Last night, I finished reading Suzanne Collins's 1st book of The Hunger Games trilogy. This first book, The Hunger Games, was released in September 2008, followed the next year by Catching Fire (The Second Book of the Hunger Games), and later, of course, by Mockingjay (The Hunger Games, Book 3). These were best-sellers in the Young Adult (ages 12 to adult) fiction category...the same category as other best-sellers like The Twilight Saga and The Vampire Diaries , which have also been dramatized on-screen.
It was really hard to put the book down to take a break once I got past the part where Katniss "volunteered" to be tribute right after her scared 12-year old sister's name got drawn from the lottery. (And that was early on in the story!!!) You start to feel the emotional pressure and struggle building from there on when Katniss describes her disbelief and shock upon hearing her sister's name get called.
Out of thousands of names, she explains, how could her sister's one and only "entry" get picked from the lottery? And when you figure that Katniss had voluntarily added her name in multiple times in exchange for tesserae (which allows her to get more food for her family) you would think that Katniss had more chances to have been picked. And so goes the story...
Katniss enters the Hunger Games in place of her sister and has to battle 23 other "tributes", some of whom are called "Career tributes" or simply "Careers" because they train their whole lives to become tributes and have mastered many fighting and survival skills to be able to win the games. They come from the wealthier districts which consider it an honor to become a tribute. But is it an honor to be placed in an arena with 23 other tributes, only to be allowed to have one emerge as winner - after having to hunt down and kill each other in front of cameras that broadcast the yearly event to the villagers of their districts?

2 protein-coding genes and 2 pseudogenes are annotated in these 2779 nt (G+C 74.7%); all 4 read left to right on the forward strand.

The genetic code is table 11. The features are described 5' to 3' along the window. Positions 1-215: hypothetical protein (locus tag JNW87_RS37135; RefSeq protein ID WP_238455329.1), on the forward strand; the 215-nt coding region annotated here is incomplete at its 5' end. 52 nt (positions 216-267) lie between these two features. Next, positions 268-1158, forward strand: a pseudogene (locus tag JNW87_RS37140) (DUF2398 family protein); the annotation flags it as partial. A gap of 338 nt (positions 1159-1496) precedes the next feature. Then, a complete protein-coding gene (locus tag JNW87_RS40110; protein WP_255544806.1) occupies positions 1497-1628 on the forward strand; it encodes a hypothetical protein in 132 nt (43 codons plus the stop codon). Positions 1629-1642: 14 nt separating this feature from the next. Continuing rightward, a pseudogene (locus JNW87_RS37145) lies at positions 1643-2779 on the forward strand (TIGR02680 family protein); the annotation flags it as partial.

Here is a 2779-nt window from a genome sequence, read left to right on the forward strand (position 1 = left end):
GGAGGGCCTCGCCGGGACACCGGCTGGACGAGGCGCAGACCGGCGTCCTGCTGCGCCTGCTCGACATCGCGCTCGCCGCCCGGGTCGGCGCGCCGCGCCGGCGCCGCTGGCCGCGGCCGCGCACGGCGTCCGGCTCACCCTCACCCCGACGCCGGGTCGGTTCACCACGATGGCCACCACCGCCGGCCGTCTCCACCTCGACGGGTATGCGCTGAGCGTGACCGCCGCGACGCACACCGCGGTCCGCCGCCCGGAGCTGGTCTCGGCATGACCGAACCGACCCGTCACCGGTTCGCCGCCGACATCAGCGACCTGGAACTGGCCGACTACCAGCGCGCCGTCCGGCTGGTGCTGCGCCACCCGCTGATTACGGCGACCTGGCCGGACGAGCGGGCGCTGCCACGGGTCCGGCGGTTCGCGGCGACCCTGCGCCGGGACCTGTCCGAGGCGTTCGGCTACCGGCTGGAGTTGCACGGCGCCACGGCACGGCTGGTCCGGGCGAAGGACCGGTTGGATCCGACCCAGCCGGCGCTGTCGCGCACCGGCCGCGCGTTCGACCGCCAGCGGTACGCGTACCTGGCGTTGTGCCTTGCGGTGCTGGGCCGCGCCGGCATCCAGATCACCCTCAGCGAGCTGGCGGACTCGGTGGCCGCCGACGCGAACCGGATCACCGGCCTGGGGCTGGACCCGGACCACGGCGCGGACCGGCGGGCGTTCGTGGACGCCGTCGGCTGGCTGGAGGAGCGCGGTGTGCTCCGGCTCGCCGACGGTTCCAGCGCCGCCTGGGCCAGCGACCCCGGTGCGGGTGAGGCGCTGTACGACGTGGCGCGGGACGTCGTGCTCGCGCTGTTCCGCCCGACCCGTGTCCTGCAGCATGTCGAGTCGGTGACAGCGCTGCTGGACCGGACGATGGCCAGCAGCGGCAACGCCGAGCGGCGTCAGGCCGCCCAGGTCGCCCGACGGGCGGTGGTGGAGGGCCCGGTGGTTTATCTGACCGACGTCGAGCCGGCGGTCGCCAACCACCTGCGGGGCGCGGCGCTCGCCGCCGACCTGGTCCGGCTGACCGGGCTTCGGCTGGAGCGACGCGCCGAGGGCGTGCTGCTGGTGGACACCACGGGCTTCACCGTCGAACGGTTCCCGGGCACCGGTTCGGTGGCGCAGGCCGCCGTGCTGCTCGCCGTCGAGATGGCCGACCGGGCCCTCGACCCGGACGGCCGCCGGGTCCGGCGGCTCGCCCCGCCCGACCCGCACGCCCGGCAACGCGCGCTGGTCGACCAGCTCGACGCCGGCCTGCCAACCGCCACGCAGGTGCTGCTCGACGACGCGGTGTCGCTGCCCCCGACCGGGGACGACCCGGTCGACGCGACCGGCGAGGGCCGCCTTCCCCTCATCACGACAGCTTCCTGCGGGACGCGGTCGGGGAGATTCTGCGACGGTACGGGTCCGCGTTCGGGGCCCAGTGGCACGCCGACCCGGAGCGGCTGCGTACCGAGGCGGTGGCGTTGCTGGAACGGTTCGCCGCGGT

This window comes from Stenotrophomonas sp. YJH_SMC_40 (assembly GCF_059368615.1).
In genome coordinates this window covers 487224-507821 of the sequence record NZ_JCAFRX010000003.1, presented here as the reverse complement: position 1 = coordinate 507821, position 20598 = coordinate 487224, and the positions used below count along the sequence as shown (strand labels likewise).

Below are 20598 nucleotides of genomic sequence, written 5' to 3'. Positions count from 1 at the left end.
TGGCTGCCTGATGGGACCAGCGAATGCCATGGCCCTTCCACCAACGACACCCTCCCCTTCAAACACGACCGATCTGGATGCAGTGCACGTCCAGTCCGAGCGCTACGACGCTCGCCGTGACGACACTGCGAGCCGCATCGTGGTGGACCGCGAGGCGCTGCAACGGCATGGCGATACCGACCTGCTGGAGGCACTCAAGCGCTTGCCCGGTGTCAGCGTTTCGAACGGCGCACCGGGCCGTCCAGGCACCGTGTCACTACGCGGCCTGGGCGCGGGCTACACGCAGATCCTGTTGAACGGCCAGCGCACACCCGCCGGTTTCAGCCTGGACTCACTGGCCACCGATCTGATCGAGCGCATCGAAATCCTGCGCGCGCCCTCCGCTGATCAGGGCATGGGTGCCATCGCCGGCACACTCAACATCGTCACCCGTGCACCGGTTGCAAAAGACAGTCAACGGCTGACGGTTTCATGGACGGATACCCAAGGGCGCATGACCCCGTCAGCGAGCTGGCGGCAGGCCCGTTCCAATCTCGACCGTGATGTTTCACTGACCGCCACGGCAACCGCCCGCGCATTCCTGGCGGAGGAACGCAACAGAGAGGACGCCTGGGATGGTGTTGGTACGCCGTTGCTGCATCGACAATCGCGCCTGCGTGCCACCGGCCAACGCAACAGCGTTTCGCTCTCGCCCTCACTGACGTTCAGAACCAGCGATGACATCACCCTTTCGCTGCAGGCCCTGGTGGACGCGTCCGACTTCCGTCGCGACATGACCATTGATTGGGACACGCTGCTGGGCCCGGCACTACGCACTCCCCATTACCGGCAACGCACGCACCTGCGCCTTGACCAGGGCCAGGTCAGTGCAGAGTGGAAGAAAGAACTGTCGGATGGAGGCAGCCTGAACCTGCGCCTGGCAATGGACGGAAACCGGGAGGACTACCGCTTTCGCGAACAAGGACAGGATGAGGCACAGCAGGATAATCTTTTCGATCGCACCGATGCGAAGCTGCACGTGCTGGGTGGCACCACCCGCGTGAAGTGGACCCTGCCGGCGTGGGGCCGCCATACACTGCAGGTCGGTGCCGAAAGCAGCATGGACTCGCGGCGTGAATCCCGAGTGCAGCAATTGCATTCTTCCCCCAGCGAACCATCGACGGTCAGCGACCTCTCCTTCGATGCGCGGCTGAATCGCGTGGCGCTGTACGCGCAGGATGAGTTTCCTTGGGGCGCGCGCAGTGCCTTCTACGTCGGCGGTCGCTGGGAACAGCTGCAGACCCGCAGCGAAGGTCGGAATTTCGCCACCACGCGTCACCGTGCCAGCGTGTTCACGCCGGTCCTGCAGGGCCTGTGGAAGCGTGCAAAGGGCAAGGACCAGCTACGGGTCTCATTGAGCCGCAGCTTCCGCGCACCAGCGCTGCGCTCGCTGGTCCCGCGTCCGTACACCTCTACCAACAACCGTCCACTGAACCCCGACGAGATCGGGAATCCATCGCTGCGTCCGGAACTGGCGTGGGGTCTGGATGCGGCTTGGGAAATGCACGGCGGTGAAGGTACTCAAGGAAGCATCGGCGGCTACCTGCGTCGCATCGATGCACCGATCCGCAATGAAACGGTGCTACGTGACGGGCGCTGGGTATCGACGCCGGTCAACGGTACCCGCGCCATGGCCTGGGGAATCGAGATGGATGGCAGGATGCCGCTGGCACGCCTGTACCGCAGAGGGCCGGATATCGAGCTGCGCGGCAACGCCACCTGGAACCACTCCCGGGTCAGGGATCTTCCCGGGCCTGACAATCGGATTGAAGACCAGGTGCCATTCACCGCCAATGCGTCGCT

The entire novel is written in an easy to follow prose and is written from Katniss's point of view. It details her emotions and her thoughts as she goes through the events. There are some flashbacks described in the story but all are written without the choppiness that I find very difficult to follow in many flashback style books.
I enjoyed reading this book a lot and look forward to seeing how these characters are portrayed in the upcoming movie starring Jennifer Lawrence as Katniss, although I'm already pretty sure the book will be superior to the movie. That's they way it always is. Anyway, I'd also like to see what happens next in the story. The ending of the first book concludes the 74th Hunger Games but it also lets you know that there's more in store for our heroine in the future. And that - I've got to see!!!
The cast of the March 2012 movie, The Hunger Games.